The United States has the authority to take private property for public use by eminent domain but is obliged by the Fifth Amendment to provide "just compensation" to the owner thereof. "Just compensation" means in most cases the fair market value of the property on the date it is appropriated. Under this standard, the owner is entitled to receive what a willing buyer would pay in cash to a willing seller at the time of the taking.
Petitioner manufacturer owned tracts of timberland. Respondent government attempted to appropriate 2,175.86 acres of that land. The manufacturer had approved of the proposal for that designation and declared a voluntary moratorium on logging in the designated area. Congress rejected the proposal and enacted legislation creating a much larger national preserve. The government was to acquire the land within the boundaries of the preserve. The straight-condemnation method prescribed in 40 U.S.C.S. § 257 was to have been used. The government initially attempted to acquire the acreage owned by the manufacturer through a negotiated purchase but the negotiations broke down. The government ultimately acquired title to the land.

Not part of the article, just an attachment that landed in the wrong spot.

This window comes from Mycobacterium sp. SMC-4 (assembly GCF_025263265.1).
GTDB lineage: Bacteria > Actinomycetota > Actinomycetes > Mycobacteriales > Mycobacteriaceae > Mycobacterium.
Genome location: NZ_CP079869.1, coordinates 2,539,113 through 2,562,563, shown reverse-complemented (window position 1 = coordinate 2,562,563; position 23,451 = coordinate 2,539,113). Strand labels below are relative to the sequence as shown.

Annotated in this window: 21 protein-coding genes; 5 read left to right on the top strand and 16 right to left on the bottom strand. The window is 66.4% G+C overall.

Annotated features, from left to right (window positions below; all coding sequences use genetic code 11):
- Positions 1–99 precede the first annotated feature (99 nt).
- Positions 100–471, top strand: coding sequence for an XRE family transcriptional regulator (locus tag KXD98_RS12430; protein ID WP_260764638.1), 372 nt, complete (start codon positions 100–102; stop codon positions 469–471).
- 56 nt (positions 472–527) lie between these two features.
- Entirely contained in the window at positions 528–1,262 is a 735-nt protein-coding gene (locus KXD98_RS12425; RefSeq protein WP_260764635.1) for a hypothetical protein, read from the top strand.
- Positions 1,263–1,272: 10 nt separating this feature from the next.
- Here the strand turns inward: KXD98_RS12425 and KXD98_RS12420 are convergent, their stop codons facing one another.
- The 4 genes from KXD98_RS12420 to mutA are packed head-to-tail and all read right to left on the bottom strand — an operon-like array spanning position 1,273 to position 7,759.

Was interest due on the condemnation award paid to the manufacturer?
The court held that there was not an interference with the manufacturer's property interests severe enough to give rise to a taking because until title passed to the government, the manufacturer was free to make whatever use it pleased of its property. Mere commencement of straight condemnation proceedings, where respondent government did not enter into possession, did not constitute a taking. Thus, the court held that the manufacturer failed to demonstrate that its interests were impaired in any constitutionally significant way before the government tendered payment and acquired title in the usual course.